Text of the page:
Testing in Recipes¶
All recipes need tests. Here are some tips, tricks, and justifications.
Simple Existence Tests¶
Sometime tests for the underlying code base don’t exist. And sometimes test suites simply take too long to run on limited CI infrastructure. Or sometimes they take too much bandwidth. Whatever the reason, conda-forge may not always be able to execute the prescribed test suite.
However, this is no reason for the recipe to not have tests. At the very least we want to verify that the package is installed the desired files in the desired locations. This is called existence testing.
Existence testing can be accomplished in the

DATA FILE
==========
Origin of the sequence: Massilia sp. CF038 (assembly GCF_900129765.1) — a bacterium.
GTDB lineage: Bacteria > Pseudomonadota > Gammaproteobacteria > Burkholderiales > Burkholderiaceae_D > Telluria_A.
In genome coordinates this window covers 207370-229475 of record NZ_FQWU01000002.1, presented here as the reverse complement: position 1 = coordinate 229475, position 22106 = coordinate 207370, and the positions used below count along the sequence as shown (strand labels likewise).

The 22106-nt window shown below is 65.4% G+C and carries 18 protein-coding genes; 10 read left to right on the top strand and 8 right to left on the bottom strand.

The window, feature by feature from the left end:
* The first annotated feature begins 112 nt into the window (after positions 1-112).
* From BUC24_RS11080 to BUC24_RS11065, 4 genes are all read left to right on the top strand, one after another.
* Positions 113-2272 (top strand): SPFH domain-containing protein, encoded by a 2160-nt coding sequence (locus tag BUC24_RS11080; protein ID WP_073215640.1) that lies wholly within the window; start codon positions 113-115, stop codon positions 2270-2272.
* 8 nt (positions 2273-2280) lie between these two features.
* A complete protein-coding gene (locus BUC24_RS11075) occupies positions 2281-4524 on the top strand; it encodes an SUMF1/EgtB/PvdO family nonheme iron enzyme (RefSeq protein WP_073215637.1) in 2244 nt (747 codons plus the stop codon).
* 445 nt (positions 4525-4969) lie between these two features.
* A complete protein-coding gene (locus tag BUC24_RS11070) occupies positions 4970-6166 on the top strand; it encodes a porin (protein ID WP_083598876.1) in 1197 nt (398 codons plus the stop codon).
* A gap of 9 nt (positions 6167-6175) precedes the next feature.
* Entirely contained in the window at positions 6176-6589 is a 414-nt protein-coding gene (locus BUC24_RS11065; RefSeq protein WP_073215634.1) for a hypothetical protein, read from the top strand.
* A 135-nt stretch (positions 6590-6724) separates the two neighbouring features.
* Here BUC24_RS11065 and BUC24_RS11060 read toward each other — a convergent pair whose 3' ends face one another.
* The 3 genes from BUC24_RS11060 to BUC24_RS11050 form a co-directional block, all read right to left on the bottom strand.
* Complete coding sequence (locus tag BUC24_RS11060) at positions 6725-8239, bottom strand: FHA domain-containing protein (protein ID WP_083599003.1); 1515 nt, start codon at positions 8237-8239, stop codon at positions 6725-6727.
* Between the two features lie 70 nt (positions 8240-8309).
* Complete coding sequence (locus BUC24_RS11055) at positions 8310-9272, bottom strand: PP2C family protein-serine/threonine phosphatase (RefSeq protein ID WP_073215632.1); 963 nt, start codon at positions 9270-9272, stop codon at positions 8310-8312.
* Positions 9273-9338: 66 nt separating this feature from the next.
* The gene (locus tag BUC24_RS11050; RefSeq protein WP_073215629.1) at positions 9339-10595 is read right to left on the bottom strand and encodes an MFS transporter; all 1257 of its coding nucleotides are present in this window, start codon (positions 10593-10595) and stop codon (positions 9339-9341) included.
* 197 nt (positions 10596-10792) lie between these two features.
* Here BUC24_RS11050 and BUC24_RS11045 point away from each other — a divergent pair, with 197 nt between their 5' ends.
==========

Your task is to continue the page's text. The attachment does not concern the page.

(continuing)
meta.yaml file in the
block. On posix systems, use the
test utility and the
On Windows, use the
exist command. See below for an example.
Simple Existence Testing Example:
test: commands: - test -f $PREFIX/lib/libboost_log.dylib # [osx] - test -f $PREFIX/lib/libboost_log.so # [linux] - if not exist %PREFIX%\\Library\\lib\\boost_log-vc140-mt.lib exit 1 # [win and py35]
Run Docker Tests Locally for Feedstock¶
If you want to run the docker tests for a feedstock locally, go to the root
feedstock directory and run, the
$ cd my-feedstock $ ./ci_support/run_docker_build.sh
Run Docker Tests Locally for Staged Recipes¶
If you want to run the docker tests for the staged-recipes repository locally, go to
the root repository directory and run, the
$ cd staged-recipes $ ./scripts/run_docker_build.sh
Should a Recipe Run All of a Package’s Tests?¶
No. A recipe does not have to run all of a package’s unit or integration tests. Sometimes, this might even be impossible due to timeouts on CI services. Just test sufficiently to know that the package is in good working order.